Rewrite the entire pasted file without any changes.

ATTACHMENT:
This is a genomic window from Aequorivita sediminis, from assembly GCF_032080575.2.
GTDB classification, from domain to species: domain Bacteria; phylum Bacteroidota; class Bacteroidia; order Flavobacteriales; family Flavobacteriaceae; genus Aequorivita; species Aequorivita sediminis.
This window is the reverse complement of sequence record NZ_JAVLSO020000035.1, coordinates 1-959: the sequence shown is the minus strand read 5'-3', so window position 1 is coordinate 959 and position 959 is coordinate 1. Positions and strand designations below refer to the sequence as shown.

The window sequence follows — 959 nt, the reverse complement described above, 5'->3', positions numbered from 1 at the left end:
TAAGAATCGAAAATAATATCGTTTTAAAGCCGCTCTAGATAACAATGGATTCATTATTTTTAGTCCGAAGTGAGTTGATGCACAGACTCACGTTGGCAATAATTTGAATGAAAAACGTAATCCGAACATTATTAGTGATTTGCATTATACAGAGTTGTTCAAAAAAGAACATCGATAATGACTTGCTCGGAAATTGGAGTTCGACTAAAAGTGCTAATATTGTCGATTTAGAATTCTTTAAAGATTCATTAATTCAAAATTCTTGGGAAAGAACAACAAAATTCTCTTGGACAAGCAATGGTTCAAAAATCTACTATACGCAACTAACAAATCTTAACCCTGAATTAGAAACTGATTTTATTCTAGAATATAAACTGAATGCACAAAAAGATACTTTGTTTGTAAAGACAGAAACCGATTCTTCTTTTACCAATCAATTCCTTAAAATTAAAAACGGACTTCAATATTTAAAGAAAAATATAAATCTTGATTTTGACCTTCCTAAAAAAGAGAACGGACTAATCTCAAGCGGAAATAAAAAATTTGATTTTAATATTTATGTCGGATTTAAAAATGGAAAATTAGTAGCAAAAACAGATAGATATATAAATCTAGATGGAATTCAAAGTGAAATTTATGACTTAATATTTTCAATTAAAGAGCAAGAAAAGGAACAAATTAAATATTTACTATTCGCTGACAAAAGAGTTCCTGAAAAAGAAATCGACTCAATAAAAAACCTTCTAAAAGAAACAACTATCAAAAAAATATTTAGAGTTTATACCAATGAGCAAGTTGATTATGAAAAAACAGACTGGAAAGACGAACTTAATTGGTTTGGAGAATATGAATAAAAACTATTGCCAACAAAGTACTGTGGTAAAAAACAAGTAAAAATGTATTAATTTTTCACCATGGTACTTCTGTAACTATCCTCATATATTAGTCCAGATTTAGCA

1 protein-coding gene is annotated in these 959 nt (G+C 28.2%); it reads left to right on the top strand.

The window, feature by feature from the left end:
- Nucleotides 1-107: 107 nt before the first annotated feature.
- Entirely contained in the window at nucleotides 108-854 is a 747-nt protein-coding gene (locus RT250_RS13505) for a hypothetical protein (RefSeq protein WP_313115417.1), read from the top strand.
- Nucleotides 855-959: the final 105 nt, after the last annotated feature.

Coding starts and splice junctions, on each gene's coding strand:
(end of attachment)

This is a genomic window from Aequorivita sediminis, from assembly GCF_032080575.2.
GTDB classification, from domain to species: domain Bacteria; phylum Bacteroidota; class Bacteroidia; order Flavobacteriales; family Flavobacteriaceae; genus Aequorivita; species Aequorivita sediminis.
This window is the reverse complement of sequence record NZ_JAVLSO020000035.1, coordinates 1-959: the sequence shown is the minus strand read 5'-3', so window position 1 is coordinate 959 and position 959 is coordinate 1. Positions and strand designations below refer to the sequence as shown.

The window sequence follows — 959 nt, the reverse complement described above, 5'->3', positions numbered from 1 at the left end:
TAAGAATCGAAAATAATATCGTTTTAAAGCCGCTCTAGATAACAATGGATTCATTATTTTTAGTCCGAAGTGAGTTGATGCACAGACTCACGTTGGCAATAATTTGAATGAAAAACGTAATCCGAACATTATTAGTGATTTGCATTATACAGAGTTGTTCAAAAAAGAACATCGATAATGACTTGCTCGGAAATTGGAGTTCGACTAAAAGTGCTAATATTGTCGATTTAGAATTCTTTAAAGATTCATTAATTCAAAATTCTTGGGAAAGAACAACAAAATTCTCTTGGACAAGCAATGGTTCAAAAATCTACTATACGCAACTAACAAATCTTAACCCTGAATTAGAAACTGATTTTATTCTAGAATATAAACTGAATGCACAAAAAGATACTTTGTTTGTAAAGACAGAAACCGATTCTTCTTTTACCAATCAATTCCTTAAAATTAAAAACGGACTTCAATATTTAAAGAAAAATATAAATCTTGATTTTGACCTTCCTAAAAAAGAGAACGGACTAATCTCAAGCGGAAATAAAAAATTTGATTTTAATATTTATGTCGGATTTAAAAATGGAAAATTAGTAGCAAAAACAGATAGATATATAAATCTAGATGGAATTCAAAGTGAAATTTATGACTTAATATTTTCAATTAAAGAGCAAGAAAAGGAACAAATTAAATATTTACTATTCGCTGACAAAAGAGTTCCTGAAAAAGAAATCGACTCAATAAAAAACCTTCTAAAAGAAACAACTATCAAAAAAATATTTAGAGTTTATACCAATGAGCAAGTTGATTATGAAAAAACAGACTGGAAAGACGAACTTAATTGGTTTGGAGAATATGAATAAAAACTATTGCCAACAAAGTACTGTGGTAAAAAACAAGTAAAAATGTATTAATTTTTCACCATGGTACTTCTGTAACTATCCTCATATATTAGTCCAGATTTAGCA

1 protein-coding gene is annotated in these 959 nt (G+C 28.2%); it reads left to right on the top strand.

The window, feature by feature from the left end:
- Nucleotides 1-107: 107 nt before the first annotated feature.
- Entirely contained in the window at nucleotides 108-854 is a 747-nt protein-coding gene (locus RT250_RS13505) for a hypothetical protein (RefSeq protein WP_313115417.1), read from the top strand.
- Nucleotides 855-959: the final 105 nt, after the last annotated feature.

Coding starts and splice junctions, on each gene's coding strand: